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Shrink the Goalies

Posted 11:19 PM ET | Comments 7
Roberto Luongo mockingly threatened to retire if the NHL were to enlarge the size of the goals. In fact, Luongo is indirectly the reason the league is even considering the move.

The league is seeking ways to increase scoring. There are many reasons for the decline in scoring compared to the '70s and '80s. When it comes to goalies, today's netminders benefit from better coaching, conditioning and equipment. That is a natural evolution of the sport.

Furthermore, goalies have simply gotten bigger. When a shooter skates in on goal, there is often about as much open space as an elephant would find in a phone booth.

Luongo is an excellent example of the growth in the crease. The Vancouver goalie is listed as 6-foot-3 and 205 pounds.

The top 10 NHL goalies last season, based on goals against average, averaged 6-foot and 195 pounds. Of the top 20, the shortest ones were Vesa Toskala, now with Toronto, and St. Louis' Manny Legace, both 5-foot-10.

To compare that to the goalies of yesteryear, look at the NHL's list of career shutout leaders (minus active goalies), a list populated by the game's best goalies such as Terry Sawchuk, Glenn Hall, Jacques Plante, and Tony Esposito. Those top 10 averaged 5-foot-9 and 179 pounds.

The growth evolution shows no signs of stopping. Ben Bishop, a St. Louis Blues prospect, stands at 6-foot-7 and weighs 210 pounds. If Bishop were to lay prone on the ice across the goalmouth, the only way to stickhandle around him would be to skate to the sideboards.

If Bishop becomes the norm then the NHL would have to enlarge the nets again to such proportions that it would prompt Luongo to retire faster than Don Cherry can spit out his praise for his beloved dog, Blue.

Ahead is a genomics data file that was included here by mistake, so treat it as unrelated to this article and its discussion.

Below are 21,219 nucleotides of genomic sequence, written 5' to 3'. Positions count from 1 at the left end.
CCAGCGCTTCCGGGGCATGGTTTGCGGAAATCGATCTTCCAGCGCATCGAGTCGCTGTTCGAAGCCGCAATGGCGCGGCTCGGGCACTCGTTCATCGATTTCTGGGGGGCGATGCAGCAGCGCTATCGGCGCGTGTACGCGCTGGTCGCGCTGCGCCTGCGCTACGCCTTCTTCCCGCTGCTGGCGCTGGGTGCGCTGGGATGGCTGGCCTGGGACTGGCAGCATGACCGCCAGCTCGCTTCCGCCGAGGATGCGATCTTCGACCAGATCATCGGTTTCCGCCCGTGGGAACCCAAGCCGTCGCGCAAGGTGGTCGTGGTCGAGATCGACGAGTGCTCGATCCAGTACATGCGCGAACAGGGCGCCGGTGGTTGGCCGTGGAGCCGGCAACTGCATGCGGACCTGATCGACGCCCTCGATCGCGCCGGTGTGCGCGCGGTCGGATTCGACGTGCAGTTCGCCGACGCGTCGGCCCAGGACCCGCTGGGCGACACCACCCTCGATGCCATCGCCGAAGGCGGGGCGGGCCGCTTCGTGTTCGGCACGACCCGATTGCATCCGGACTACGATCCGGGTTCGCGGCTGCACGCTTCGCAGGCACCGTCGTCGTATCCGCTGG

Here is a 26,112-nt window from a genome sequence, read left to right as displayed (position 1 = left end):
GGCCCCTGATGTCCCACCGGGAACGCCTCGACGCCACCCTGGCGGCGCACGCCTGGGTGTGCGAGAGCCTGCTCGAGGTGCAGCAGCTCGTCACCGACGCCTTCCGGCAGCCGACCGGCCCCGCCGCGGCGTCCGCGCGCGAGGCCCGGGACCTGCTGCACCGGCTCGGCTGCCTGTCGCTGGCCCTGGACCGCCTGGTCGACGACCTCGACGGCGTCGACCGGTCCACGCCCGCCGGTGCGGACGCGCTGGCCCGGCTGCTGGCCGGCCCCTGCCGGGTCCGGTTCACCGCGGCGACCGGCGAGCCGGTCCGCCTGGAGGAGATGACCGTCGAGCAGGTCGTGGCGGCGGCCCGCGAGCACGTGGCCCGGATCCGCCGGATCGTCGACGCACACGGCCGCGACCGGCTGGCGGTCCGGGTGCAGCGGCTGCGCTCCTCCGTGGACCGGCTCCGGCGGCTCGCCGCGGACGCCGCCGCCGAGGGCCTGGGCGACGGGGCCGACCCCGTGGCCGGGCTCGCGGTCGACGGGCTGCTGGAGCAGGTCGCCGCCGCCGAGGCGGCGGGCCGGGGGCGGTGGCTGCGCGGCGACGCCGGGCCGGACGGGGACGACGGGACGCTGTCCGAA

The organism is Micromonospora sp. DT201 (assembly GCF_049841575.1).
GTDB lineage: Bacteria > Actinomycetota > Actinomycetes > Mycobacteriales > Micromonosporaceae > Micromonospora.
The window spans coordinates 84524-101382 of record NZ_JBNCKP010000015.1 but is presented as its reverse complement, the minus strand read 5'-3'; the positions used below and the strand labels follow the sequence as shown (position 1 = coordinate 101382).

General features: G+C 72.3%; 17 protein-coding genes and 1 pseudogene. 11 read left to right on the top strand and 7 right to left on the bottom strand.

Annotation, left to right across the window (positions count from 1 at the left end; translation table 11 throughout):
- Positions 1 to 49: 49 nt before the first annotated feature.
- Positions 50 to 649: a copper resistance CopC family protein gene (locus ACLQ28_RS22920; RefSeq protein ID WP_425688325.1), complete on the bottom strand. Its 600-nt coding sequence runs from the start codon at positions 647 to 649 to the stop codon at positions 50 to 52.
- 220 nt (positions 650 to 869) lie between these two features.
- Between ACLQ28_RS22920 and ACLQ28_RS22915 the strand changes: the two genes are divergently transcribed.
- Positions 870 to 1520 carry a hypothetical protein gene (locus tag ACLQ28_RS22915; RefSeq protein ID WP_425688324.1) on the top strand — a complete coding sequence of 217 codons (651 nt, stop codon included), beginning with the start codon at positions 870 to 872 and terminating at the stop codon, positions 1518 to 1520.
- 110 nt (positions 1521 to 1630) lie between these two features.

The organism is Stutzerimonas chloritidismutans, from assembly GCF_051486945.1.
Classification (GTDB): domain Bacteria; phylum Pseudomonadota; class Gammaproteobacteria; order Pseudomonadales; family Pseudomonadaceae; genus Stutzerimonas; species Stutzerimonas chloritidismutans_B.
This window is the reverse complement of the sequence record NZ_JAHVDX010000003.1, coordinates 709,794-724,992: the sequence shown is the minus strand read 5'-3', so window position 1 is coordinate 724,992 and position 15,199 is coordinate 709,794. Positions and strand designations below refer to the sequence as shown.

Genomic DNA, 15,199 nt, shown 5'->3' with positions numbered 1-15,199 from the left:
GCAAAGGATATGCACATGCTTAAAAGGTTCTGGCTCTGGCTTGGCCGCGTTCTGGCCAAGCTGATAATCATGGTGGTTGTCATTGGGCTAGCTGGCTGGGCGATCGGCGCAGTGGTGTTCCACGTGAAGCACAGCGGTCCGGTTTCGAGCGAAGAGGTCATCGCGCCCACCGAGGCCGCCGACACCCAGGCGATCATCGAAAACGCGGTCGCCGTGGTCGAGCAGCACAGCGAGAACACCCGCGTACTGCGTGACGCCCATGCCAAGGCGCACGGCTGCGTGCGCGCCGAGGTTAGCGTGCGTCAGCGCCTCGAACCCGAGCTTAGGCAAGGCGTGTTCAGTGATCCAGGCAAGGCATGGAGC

Here's a thought to maintain continuity in goaltending while the league gets bigger and bigger. Reduce the size of goalie equipment to yesteryear standards and then leave them restricted at fixed dimensions no matter how big goalies become.

Goalie pads, for example, could shrink by nearly half in width and height by using the old dimensions. Today's standards for goalie equipment are too big, thus allowing goalies to impersonate knights with oversized armor.

The modern goalie equipment is lighter and better, so asking the goalies to go back to the equipment dimensions used back in the '70s and '80s would not compromise safety or performance for average-sized goalies.

However, taller and bigger players would be discouraged from becoming goalies because the equipment dimensions might not provide adequate protection. Those players would be welcome to line up on the blue line alongside the likes of 6-foot-9 Zdeno Chara, or play up front alongside the likes of 6-foot-5 Michal Handzus.

This concept is analogical to horse racing where the weight limit on horses makes the sport predisposed to jockeys who are short in height, thus light in weight. This is not to suggest the NHL adopt this extreme standard in order to populate the net with small people, but to point out that the horse racing industry's steadfast adherence to the weight limit helps maintain a consistent frame of reference in the performance (i.e. race times) through the decades.

The NHL has stood by its rink dimensions of 200 feet by 85 feet. The same should go for the dimensions of the net. If the league tries to rationalize a change in net size, it is opening the door for another enlargement in, say, 50 years, to accommodate further evolution in the size of goalies.
Filed Under:   NHL   Goalies   Equipment  
November 13, 2007 1:37 AM ET | Delete